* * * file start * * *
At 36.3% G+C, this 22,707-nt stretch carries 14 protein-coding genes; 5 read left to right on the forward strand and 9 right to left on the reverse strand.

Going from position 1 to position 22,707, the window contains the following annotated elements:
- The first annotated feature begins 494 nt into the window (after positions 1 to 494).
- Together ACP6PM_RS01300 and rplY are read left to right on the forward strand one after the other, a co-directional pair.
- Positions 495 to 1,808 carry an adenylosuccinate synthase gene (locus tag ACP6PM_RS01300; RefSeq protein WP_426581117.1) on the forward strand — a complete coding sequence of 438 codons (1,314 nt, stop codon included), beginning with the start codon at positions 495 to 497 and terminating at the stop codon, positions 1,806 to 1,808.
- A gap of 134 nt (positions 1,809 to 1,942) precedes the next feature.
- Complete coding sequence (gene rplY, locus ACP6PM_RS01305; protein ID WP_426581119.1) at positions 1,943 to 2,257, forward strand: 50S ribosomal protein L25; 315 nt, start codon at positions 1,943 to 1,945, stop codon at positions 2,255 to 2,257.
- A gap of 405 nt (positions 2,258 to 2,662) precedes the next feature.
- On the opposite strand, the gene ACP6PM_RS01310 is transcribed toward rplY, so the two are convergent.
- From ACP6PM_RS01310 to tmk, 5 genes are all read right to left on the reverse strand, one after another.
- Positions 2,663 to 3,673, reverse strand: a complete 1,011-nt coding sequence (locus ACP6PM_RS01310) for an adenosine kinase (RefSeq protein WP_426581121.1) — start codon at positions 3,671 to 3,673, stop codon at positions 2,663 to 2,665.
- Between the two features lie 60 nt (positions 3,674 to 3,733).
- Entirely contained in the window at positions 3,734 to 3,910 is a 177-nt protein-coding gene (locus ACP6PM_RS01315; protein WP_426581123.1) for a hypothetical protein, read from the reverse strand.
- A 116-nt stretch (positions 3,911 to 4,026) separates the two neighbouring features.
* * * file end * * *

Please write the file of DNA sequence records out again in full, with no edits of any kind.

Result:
At 36.3% G+C, this 22,707-nt stretch carries 14 protein-coding genes; 5 read left to right on the forward strand and 9 right to left on the reverse strand.

Going from position 1 to position 22,707, the window contains the following annotated elements:
- The first annotated feature begins 494 nt into the window (after positions 1 to 494).
- Together ACP6PM_RS01300 and rplY are read left to right on the forward strand one after the other, a co-directional pair.
- Positions 495 to 1,808 carry an adenylosuccinate synthase gene (locus tag ACP6PM_RS01300; RefSeq protein WP_426581117.1) on the forward strand — a complete coding sequence of 438 codons (1,314 nt, stop codon included), beginning with the start codon at positions 495 to 497 and terminating at the stop codon, positions 1,806 to 1,808.
- A gap of 134 nt (positions 1,809 to 1,942) precedes the next feature.
- Complete coding sequence (gene rplY, locus ACP6PM_RS01305; protein ID WP_426581119.1) at positions 1,943 to 2,257, forward strand: 50S ribosomal protein L25; 315 nt, start codon at positions 1,943 to 1,945, stop codon at positions 2,255 to 2,257.
- A gap of 405 nt (positions 2,258 to 2,662) precedes the next feature.
- On the opposite strand, the gene ACP6PM_RS01310 is transcribed toward rplY, so the two are convergent.
- From ACP6PM_RS01310 to tmk, 5 genes are all read right to left on the reverse strand, one after another.
- Positions 2,663 to 3,673, reverse strand: a complete 1,011-nt coding sequence (locus ACP6PM_RS01310) for an adenosine kinase (RefSeq protein WP_426581121.1) — start codon at positions 3,671 to 3,673, stop codon at positions 2,663 to 2,665.
- Between the two features lie 60 nt (positions 3,674 to 3,733).
- Entirely contained in the window at positions 3,734 to 3,910 is a 177-nt protein-coding gene (locus ACP6PM_RS01315; protein WP_426581123.1) for a hypothetical protein, read from the reverse strand.
- A 116-nt stretch (positions 3,911 to 4,026) separates the two neighbouring features.